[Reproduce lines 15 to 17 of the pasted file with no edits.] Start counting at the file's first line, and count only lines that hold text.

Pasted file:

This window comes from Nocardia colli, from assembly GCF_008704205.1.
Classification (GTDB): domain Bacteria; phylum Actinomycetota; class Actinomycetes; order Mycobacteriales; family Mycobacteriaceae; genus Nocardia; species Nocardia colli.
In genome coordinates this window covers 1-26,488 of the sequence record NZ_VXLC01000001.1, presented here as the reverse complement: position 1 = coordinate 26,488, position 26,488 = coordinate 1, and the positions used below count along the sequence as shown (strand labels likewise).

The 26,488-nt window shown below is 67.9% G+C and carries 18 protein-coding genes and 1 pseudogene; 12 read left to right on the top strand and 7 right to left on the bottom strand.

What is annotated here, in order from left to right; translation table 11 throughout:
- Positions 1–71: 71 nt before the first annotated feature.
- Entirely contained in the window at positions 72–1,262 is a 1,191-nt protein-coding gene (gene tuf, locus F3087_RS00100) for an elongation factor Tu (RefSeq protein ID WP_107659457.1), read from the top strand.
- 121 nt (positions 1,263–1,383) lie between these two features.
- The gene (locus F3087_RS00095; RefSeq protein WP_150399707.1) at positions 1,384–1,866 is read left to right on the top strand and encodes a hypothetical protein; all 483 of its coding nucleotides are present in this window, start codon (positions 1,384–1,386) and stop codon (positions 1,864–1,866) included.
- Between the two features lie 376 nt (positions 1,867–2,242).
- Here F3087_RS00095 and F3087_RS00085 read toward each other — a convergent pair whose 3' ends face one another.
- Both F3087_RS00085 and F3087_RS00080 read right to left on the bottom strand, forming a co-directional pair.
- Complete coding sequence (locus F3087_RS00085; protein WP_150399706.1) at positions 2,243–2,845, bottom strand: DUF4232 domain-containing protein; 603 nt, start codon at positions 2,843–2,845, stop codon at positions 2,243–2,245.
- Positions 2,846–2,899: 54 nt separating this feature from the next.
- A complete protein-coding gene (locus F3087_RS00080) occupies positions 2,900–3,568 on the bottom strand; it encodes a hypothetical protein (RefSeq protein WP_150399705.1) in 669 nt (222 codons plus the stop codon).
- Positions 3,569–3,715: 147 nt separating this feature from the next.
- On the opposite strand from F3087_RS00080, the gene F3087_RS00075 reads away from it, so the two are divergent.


- A complete protein-coding gene (locus F3087_RS00080) occupies positions 2,900–3,568 on the bottom strand; it encodes a hypothetical protein (RefSeq protein WP_150399705.1) in 669 nt (222 codons plus the stop codon).
- Positions 3,569–3,715: 147 nt separating this feature from the next.
- On the opposite strand from F3087_RS00080, the gene F3087_RS00075 reads away from it, so the two are divergent.